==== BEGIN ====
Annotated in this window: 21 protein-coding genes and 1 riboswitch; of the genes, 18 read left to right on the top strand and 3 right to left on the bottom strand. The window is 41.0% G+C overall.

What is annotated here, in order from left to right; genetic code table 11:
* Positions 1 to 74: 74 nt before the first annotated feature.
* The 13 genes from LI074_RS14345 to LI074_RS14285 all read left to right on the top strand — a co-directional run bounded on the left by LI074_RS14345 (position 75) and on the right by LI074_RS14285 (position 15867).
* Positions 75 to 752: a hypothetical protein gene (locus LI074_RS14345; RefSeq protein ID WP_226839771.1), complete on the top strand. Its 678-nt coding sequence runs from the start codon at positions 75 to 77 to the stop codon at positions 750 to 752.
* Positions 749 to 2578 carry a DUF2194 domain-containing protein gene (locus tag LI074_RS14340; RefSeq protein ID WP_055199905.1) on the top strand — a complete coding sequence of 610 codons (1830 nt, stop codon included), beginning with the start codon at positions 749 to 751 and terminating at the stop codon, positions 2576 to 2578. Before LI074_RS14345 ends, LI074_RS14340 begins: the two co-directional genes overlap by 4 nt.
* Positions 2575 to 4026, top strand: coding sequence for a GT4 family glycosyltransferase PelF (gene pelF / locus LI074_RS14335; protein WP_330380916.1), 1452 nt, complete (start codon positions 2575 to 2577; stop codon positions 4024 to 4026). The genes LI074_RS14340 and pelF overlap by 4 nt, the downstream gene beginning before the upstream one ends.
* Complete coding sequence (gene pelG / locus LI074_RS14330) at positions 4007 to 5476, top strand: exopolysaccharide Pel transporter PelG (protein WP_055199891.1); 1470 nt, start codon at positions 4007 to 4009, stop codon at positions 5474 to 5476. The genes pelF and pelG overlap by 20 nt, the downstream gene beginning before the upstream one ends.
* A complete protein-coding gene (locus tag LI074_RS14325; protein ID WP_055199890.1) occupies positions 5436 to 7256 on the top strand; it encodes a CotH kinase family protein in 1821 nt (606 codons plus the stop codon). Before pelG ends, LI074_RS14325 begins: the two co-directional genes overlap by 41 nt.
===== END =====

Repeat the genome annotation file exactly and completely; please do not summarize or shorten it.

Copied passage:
Annotated in this window: 21 protein-coding genes and 1 riboswitch; of the genes, 18 read left to right on the top strand and 3 right to left on the bottom strand. The window is 41.0% G+C overall.

What is annotated here, in order from left to right; genetic code table 11:
* Positions 1 to 74: 74 nt before the first annotated feature.
* The 13 genes from LI074_RS14345 to LI074_RS14285 all read left to right on the top strand — a co-directional run bounded on the left by LI074_RS14345 (position 75) and on the right by LI074_RS14285 (position 15867).
* Positions 75 to 752: a hypothetical protein gene (locus LI074_RS14345; RefSeq protein ID WP_226839771.1), complete on the top strand. Its 678-nt coding sequence runs from the start codon at positions 75 to 77 to the stop codon at positions 750 to 752.
* Positions 749 to 2578 carry a DUF2194 domain-containing protein gene (locus tag LI074_RS14340; RefSeq protein ID WP_055199905.1) on the top strand — a complete coding sequence of 610 codons (1830 nt, stop codon included), beginning with the start codon at positions 749 to 751 and terminating at the stop codon, positions 2576 to 2578. Before LI074_RS14345 ends, LI074_RS14340 begins: the two co-directional genes overlap by 4 nt.
* Positions 2575 to 4026, top strand: coding sequence for a GT4 family glycosyltransferase PelF (gene pelF / locus LI074_RS14335; protein WP_330380916.1), 1452 nt, complete (start codon positions 2575 to 2577; stop codon positions 4024 to 4026). The genes LI074_RS14340 and pelF overlap by 4 nt, the downstream gene beginning before the upstream one ends.
* Complete coding sequence (gene pelG / locus LI074_RS14330) at positions 4007 to 5476, top strand: exopolysaccharide Pel transporter PelG (protein WP_055199891.1); 1470 nt, start codon at positions 4007 to 4009, stop codon at positions 5474 to 5476. The genes pelF and pelG overlap by 20 nt, the downstream gene beginning before the upstream one ends.
* A complete protein-coding gene (locus tag LI074_RS14325; protein ID WP_055199890.1) occupies positions 5436 to 7256 on the top strand; it encodes a CotH kinase family protein in 1821 nt (606 codons plus the stop codon). Before pelG ends, LI074_RS14325 begins: the two co-directional genes overlap by 41 nt.